Grenfell memorial service: Anger remains as Bishop of Kensington says it's 'time we learned a new and better way'

Survivors of Grenfell Tower joined the Prime Minister, the Archbishop of Canterbury, members of the Royal Family and other faith leaders for a memorial service at St Paul's Cathedral this morning.

Bringing white roses the families of the victims as well as 1,500 others were joined by the Prince of Wales, the Duchess of Cornwall, the Duke and Duchess of Cambridge and Prince Harry.

ReutersBereaved families huddled together after the service at St Paul's Cathedral

The hour-long multi-faith memorial service marked six months since the fire where 71 people were killed in a tragedy that shocked the whole nation.

The service opened with a Catholic priest and imam from north Kensington carrying a banner bearing the green heart of Grenfell, which has become a symbol of the community. Afterwards the congregation followed the banner out, spilling onto the steps of St Pauls to mourn and greet each other.

The Bishop of Kensington said in a sermon that he hoped the tragedy would be turning point as the 'time we learned a new and better way: to listen and to love'.

'Today, we ask why warnings were not heeded; why a community was left feeling neglected, uncared for, not listened to,' he said.

'Today we hold out hope that the public inquiry will get to the truth of all that led up to the fire at Grenfell Tower ... and we trust that the truth will bring justice.'

Speaking to Christian Today after the service Graham Tomlin said faith was an important part of life in the poorer wards of north Kensington and the service helped to add a 'bigger perspective' to what had happened.

ReutersMembers of the Royal Family met families of the survivors after the service to comfort them.

'It meant a great deal that this was the whole nation gathering round the community to support them and those who died and to say "you are not forgotten",' he told Christian Today.

'Obviously there is the politics that has to be worked out but what we as faith leaders can bring is that bigger perspective and say "you may be forgotten by others but God remembers you". That is what we remember at Christmas – that God is with us, that he hears the cries of the abandoned. That bigger perspective is something that can be bought.'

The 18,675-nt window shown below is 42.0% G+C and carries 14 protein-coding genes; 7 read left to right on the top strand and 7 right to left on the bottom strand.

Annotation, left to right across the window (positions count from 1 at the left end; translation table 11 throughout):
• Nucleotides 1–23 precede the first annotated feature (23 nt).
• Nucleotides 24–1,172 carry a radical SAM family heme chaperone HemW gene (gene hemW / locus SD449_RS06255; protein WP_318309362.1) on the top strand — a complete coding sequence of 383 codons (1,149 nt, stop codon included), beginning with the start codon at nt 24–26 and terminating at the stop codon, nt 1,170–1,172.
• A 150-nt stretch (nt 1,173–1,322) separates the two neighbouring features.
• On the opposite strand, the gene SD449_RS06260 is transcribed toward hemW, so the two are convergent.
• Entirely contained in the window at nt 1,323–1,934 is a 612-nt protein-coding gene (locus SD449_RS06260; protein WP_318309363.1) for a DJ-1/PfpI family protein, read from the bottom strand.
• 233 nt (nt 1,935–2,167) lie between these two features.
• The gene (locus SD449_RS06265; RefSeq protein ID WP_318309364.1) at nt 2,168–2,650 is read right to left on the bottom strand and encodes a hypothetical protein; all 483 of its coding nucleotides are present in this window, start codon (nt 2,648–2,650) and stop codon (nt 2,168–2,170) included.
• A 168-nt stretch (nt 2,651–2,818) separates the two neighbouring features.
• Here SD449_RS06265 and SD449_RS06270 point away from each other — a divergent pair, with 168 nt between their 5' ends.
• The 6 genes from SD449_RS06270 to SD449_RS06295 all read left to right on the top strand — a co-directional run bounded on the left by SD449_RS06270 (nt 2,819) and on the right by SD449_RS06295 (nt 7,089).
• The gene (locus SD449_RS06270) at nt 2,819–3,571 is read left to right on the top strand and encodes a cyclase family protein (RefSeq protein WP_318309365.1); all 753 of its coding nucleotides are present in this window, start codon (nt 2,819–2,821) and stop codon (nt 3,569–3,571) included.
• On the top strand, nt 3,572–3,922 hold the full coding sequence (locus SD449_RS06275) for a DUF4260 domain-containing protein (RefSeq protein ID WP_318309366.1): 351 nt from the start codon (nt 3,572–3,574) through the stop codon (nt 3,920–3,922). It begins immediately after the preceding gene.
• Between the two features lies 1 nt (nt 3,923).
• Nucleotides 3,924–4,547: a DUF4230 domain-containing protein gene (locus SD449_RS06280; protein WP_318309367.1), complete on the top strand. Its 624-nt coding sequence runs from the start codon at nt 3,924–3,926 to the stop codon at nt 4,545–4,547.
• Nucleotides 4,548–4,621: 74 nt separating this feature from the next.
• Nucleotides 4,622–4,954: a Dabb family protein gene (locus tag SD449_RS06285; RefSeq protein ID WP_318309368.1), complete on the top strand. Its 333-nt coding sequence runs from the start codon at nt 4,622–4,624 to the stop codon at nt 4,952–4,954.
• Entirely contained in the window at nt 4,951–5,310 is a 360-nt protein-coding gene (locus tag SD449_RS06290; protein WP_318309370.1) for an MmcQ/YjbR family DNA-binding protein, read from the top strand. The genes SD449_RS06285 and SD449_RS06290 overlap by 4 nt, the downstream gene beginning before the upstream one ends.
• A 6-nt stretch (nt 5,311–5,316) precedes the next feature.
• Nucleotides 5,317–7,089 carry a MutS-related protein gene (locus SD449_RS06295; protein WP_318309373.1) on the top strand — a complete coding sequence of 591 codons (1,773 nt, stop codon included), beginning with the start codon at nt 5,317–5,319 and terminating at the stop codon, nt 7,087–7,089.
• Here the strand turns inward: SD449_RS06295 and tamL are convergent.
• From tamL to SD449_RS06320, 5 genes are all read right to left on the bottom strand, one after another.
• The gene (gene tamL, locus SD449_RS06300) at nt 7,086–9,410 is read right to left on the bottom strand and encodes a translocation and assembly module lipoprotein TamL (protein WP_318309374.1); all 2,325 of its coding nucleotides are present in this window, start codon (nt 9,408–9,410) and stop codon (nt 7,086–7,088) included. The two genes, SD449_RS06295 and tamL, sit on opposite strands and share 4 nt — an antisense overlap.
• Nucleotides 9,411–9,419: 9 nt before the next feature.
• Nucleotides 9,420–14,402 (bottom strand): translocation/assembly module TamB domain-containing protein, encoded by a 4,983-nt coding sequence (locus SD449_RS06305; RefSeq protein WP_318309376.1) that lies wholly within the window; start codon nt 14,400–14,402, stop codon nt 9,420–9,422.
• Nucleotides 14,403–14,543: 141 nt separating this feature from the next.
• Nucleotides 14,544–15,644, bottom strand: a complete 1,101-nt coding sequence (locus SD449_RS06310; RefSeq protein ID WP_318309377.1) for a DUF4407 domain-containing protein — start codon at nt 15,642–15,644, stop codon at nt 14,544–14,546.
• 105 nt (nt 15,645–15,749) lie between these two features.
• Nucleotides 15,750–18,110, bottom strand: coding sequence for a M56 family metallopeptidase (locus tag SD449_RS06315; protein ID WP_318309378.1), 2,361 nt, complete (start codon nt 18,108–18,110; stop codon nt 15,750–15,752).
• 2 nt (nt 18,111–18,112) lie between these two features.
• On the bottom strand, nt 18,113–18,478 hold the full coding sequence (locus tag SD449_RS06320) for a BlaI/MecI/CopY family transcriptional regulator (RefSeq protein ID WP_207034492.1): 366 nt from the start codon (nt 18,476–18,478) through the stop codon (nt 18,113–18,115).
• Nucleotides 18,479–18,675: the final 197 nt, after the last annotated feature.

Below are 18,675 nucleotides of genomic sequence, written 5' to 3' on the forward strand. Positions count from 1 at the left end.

He added: 'Faith has been a really big support to those in the local area and so being able to remember that and celebrate it and to hold this service in that religious context has been really important.'

But a deep sense of injustice remained among many around St Paul's and Kensington and Chelsea council leaders were advised not to attend as it would stir up anger. Instead they held a minute's silence at the town hall.

Chris Imafidon, who said he taught pupils from Grenfell Tower and worked nearby, told Christian Today the service was a 'complete distraction from the core issues' and a 'complete contempt for what religious really stands for'.

'If you care about the homeless you give them accommodation you don't bring them to a church service. These are homeless people, grieving people, bereaved people, people asking questions. And all you do is bring them here to read the Bible. Doesn't your Bible tell you to love each other?' he said.

'Instead of helping the homeless they are bringing them to come and pray. To who? What is the point of a church if that church doesn't care a cater for its community. It is a total mockery,' he told Christian Today.

'I know people who were in there. We ate together, drank together and we haven't even found their bodies.'

But others said they valued the chance to mourn. Kay Nikoi said her daughters had friends who died in the fire and she was there to pay her respects. 

'The pain will not go away. They will have to live with it everyday,' she told Christian Today.

'At least this is a sign of respect. We can let them know we love them and stand strong for them. Those who are beareved can know they have loved oens who are supporting them at times like this.'

She added: 'I am Christian and I believe some things that happen we cannot understand. We have to leave it in the hands of God.'

The Portobello Road Salvation Army Band as well as the Ebony Steel Ban performed an an Islamic girls' choir from the Al Sadiq and Al Zahra Schools sang the words 'never lose hope' in a deeply moving service. 

Shahin Sadafi, Chair of Grenfell United, said: 'We are coming together to remember the loved ones we lost in the fire, to unite as a community and to start to build hope for the future. We hope we can come together as a nation and show our support to the bereaved families, survivors of the tower and the affected community.'